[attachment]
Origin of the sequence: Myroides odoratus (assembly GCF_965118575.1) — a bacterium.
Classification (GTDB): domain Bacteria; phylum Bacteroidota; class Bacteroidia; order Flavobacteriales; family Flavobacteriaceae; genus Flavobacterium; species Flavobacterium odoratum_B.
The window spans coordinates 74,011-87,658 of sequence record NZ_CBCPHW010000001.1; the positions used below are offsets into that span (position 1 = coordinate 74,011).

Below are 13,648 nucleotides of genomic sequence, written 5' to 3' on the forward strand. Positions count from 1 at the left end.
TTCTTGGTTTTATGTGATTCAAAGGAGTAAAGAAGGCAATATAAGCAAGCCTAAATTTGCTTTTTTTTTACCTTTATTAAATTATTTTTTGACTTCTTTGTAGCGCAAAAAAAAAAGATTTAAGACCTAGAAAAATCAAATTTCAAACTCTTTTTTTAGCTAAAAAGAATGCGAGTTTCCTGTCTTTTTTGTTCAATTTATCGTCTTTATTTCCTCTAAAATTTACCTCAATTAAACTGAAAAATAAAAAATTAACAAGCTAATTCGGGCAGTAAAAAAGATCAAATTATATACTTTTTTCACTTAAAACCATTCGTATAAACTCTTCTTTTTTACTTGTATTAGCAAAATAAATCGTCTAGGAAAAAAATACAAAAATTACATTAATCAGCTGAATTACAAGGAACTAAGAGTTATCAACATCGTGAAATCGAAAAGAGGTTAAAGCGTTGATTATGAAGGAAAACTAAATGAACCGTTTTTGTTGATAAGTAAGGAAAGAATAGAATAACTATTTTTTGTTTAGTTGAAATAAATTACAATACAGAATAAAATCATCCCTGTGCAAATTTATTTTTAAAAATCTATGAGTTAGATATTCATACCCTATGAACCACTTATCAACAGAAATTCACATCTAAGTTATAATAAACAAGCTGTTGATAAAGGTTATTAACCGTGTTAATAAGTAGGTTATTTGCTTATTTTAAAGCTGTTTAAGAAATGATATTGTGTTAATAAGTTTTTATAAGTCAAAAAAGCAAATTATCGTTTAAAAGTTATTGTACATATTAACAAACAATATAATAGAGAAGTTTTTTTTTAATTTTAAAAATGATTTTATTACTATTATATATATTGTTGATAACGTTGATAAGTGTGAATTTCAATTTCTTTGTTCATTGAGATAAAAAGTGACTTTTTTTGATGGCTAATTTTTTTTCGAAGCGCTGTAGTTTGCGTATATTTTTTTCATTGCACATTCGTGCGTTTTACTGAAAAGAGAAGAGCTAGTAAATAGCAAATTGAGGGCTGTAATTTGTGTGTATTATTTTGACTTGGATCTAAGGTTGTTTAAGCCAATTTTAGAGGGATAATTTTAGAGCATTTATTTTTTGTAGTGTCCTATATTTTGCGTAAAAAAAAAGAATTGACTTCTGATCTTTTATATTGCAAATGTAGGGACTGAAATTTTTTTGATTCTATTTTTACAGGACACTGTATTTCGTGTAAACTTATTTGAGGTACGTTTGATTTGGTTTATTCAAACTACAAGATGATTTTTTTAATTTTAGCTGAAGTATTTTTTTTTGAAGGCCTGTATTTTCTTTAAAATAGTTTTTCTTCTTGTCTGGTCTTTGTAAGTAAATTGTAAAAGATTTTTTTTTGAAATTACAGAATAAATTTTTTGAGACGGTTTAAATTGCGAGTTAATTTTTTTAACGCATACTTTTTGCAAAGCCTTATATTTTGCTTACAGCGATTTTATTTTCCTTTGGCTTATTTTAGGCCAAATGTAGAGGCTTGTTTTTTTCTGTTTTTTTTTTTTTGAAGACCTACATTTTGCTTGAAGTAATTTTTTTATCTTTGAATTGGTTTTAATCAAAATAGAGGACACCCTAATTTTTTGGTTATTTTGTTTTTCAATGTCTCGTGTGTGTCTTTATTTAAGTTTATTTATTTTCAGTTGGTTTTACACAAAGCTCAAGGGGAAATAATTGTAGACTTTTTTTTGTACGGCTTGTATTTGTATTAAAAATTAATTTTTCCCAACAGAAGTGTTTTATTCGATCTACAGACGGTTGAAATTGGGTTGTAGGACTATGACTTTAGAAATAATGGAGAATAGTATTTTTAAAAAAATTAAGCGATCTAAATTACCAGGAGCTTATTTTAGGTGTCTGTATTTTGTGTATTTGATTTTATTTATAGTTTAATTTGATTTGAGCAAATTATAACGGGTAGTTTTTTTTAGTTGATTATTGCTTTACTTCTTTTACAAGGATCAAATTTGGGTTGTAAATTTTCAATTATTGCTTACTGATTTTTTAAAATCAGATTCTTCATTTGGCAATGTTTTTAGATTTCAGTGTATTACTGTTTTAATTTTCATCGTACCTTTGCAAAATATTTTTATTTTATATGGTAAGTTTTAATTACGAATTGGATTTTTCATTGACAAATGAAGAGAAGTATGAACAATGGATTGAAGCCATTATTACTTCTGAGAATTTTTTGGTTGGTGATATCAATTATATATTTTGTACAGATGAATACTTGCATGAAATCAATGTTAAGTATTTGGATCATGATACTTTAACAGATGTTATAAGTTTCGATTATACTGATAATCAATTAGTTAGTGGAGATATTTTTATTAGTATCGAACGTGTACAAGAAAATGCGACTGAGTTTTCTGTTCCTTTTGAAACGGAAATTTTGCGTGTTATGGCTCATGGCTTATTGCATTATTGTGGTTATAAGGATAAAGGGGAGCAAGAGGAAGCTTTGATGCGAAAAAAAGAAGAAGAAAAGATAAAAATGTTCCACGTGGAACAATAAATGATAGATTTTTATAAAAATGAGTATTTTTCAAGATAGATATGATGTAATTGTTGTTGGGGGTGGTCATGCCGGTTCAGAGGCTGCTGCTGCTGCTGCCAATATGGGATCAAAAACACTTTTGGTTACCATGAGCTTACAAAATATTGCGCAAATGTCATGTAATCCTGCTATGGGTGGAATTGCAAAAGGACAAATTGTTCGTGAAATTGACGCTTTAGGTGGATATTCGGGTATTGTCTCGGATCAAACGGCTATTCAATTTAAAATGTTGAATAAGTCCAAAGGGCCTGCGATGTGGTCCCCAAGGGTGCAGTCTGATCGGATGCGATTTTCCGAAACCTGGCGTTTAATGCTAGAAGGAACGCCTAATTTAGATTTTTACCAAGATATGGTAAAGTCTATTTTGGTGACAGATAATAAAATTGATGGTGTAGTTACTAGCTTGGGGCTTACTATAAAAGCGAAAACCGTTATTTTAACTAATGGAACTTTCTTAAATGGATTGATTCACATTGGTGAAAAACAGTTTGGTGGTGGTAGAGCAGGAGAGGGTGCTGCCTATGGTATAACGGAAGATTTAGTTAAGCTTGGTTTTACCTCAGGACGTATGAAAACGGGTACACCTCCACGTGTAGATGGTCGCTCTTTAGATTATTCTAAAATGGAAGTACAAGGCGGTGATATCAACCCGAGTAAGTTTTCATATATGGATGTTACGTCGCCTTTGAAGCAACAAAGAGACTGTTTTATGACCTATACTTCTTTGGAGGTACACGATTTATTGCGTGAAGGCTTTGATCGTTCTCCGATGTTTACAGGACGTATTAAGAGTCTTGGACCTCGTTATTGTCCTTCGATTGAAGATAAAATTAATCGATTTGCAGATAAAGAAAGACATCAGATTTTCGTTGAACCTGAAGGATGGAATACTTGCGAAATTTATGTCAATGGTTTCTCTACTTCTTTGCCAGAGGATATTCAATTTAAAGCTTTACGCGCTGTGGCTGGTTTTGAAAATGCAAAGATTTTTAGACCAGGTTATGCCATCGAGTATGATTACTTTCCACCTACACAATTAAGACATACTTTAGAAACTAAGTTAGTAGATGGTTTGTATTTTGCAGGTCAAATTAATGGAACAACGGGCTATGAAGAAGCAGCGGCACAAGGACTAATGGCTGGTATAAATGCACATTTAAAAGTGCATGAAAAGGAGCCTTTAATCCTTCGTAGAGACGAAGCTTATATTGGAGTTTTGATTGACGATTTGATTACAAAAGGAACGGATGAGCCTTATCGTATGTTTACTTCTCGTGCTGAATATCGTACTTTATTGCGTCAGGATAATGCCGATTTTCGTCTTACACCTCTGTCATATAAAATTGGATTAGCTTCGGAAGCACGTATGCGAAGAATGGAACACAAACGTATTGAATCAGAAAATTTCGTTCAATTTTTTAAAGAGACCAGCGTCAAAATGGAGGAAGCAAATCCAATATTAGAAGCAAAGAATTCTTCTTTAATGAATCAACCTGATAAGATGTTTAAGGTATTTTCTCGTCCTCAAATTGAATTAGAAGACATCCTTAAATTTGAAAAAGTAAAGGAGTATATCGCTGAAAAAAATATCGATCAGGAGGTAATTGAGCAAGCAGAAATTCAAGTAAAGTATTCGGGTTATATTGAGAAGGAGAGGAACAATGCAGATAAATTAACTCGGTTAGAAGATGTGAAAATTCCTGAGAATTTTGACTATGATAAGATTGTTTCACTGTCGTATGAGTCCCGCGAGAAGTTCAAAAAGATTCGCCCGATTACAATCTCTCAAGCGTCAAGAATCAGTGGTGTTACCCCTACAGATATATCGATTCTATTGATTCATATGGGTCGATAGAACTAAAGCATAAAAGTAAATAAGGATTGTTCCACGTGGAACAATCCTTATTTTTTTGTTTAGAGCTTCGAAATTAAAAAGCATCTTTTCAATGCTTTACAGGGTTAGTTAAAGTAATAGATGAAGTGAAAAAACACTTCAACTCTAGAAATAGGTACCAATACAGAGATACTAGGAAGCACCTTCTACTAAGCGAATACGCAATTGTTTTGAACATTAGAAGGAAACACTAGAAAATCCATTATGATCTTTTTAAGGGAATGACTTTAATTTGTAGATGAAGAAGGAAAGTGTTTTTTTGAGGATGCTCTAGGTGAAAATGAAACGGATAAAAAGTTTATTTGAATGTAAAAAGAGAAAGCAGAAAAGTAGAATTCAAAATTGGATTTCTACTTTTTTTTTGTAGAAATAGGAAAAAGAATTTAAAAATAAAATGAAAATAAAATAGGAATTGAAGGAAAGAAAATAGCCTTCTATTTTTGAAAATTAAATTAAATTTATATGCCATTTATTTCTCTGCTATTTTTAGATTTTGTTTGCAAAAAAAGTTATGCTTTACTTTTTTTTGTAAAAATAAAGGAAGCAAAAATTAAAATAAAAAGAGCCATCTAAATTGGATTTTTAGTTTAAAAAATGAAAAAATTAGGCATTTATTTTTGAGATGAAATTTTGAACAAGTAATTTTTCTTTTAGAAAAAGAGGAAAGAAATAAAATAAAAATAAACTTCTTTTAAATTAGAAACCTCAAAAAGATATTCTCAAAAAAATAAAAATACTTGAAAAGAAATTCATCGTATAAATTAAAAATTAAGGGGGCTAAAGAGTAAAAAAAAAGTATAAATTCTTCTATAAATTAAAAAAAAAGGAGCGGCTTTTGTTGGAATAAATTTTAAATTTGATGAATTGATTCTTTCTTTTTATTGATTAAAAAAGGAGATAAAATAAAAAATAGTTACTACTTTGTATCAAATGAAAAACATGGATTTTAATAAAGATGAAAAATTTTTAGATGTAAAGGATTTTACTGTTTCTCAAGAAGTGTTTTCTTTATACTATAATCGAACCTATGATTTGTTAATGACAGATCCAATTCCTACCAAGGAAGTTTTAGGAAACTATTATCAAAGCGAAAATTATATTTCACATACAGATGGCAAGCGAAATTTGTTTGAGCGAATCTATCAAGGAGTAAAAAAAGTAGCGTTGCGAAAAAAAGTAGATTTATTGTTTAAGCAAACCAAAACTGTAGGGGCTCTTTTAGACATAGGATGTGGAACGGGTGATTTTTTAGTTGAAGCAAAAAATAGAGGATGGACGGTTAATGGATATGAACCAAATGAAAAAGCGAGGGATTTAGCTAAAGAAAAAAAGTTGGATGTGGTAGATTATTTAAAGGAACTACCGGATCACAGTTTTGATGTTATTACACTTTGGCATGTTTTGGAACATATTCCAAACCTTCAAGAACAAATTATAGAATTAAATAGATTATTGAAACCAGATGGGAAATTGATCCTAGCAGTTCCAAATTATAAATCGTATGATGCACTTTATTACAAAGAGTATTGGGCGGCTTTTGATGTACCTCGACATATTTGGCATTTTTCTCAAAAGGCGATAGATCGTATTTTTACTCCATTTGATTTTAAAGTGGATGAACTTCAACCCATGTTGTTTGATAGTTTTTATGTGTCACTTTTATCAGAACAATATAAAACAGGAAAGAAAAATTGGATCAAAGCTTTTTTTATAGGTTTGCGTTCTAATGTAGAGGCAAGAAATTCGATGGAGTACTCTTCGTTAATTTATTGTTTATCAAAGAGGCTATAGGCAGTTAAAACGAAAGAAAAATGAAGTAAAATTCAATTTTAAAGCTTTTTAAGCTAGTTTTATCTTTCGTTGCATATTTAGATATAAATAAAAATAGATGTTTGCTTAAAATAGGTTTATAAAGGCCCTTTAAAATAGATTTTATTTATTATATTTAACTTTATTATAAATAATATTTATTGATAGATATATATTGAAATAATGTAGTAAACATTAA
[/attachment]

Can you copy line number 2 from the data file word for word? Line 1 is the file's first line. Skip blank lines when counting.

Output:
Classification (GTDB): domain Bacteria; phylum Bacteroidota; class Bacteroidia; order Flavobacteriales; family Flavobacteriaceae; genus Flavobacterium; species Flavobacterium odoratum_B.